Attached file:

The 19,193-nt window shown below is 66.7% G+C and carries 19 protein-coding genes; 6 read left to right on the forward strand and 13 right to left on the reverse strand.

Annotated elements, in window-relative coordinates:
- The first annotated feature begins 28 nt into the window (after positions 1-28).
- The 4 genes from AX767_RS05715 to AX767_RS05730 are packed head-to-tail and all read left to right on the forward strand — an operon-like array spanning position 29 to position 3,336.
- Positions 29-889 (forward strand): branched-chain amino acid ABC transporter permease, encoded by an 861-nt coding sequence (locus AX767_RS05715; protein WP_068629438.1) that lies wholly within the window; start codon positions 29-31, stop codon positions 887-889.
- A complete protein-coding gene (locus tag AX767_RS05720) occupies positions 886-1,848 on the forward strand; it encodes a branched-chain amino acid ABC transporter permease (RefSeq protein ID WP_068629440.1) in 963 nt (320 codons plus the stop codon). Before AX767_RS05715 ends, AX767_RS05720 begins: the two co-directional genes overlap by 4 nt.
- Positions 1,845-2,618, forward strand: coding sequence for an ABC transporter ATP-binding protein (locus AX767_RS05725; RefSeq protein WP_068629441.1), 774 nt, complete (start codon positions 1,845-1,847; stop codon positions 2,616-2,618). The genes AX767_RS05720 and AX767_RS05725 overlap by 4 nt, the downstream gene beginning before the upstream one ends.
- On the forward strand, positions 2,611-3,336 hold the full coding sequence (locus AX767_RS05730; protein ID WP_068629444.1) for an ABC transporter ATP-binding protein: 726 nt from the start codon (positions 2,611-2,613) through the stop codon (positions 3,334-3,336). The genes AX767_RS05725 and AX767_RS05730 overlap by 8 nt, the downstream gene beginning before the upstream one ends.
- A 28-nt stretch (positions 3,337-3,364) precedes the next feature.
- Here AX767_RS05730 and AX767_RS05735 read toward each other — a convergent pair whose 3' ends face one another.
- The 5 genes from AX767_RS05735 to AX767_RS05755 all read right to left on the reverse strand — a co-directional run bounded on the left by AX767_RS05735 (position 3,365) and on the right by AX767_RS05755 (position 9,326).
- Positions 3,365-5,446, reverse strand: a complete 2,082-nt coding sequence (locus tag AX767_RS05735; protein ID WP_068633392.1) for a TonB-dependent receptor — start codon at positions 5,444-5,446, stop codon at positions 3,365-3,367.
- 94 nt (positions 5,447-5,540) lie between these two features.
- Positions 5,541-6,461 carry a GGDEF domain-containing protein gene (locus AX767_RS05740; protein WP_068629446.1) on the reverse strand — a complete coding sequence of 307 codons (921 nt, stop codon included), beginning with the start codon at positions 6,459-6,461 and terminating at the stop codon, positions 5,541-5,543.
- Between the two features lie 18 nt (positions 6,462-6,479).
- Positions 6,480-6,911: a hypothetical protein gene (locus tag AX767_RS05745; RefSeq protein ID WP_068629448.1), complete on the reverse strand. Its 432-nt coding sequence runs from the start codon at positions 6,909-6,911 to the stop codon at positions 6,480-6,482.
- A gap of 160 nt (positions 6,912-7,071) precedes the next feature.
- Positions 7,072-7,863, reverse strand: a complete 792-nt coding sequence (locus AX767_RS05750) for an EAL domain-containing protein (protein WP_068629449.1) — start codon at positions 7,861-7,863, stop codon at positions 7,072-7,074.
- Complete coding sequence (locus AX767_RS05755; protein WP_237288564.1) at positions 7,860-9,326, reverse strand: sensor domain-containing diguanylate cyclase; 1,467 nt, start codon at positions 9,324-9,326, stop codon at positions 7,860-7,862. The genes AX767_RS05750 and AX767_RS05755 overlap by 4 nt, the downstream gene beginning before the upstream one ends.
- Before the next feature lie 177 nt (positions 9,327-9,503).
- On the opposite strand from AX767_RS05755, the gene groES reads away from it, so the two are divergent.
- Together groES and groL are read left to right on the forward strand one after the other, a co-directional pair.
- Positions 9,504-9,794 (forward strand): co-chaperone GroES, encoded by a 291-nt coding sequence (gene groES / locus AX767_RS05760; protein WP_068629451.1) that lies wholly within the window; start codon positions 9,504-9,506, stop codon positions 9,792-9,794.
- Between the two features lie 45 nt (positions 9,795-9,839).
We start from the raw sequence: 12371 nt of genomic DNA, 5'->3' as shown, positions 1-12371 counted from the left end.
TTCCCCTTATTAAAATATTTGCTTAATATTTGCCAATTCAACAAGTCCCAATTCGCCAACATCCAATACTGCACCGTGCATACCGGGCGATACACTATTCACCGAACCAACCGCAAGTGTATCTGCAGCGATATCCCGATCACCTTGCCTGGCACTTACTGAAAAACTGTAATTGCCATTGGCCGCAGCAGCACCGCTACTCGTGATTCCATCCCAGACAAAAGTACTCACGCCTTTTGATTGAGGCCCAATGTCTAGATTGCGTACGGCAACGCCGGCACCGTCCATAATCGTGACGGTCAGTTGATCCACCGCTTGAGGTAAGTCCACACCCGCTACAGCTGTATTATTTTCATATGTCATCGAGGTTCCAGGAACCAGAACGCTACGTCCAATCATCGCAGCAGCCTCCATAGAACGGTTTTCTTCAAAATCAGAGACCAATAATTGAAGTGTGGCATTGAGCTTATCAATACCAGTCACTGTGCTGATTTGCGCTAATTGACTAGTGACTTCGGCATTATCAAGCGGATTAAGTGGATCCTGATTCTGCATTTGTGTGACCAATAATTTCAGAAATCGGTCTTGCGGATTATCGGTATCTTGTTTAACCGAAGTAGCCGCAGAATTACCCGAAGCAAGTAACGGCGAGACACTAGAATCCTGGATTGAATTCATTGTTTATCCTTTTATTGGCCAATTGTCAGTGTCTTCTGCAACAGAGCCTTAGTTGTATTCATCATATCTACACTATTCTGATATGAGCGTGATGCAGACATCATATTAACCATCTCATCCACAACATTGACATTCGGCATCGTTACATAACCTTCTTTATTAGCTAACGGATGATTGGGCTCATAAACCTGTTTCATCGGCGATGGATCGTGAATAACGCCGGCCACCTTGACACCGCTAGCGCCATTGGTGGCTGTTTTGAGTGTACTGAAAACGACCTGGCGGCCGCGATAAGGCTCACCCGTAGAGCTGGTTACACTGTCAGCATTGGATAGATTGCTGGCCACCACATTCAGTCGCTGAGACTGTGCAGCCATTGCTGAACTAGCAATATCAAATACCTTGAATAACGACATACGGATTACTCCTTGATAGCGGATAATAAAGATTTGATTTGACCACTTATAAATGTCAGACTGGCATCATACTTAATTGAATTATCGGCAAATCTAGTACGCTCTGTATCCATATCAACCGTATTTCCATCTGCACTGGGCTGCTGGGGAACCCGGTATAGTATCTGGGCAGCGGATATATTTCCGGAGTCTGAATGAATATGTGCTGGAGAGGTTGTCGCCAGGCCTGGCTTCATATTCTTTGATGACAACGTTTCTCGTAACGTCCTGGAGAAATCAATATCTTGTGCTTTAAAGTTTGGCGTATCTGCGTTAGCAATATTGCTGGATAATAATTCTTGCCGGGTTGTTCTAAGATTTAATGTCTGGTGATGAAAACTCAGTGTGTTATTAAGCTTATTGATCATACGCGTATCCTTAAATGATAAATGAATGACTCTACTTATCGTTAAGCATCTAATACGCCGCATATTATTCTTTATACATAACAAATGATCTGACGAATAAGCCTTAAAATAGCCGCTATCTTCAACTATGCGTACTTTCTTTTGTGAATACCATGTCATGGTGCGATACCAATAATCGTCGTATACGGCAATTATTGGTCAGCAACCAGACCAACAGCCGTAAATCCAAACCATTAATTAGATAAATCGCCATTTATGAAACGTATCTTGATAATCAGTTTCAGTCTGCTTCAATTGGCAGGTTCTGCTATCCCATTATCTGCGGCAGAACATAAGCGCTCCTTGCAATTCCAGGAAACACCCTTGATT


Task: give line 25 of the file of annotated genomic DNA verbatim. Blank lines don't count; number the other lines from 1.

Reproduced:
We start from the raw sequence: 12371 nt of genomic DNA, 5'->3' as shown, positions 1-12371 counted from the left end.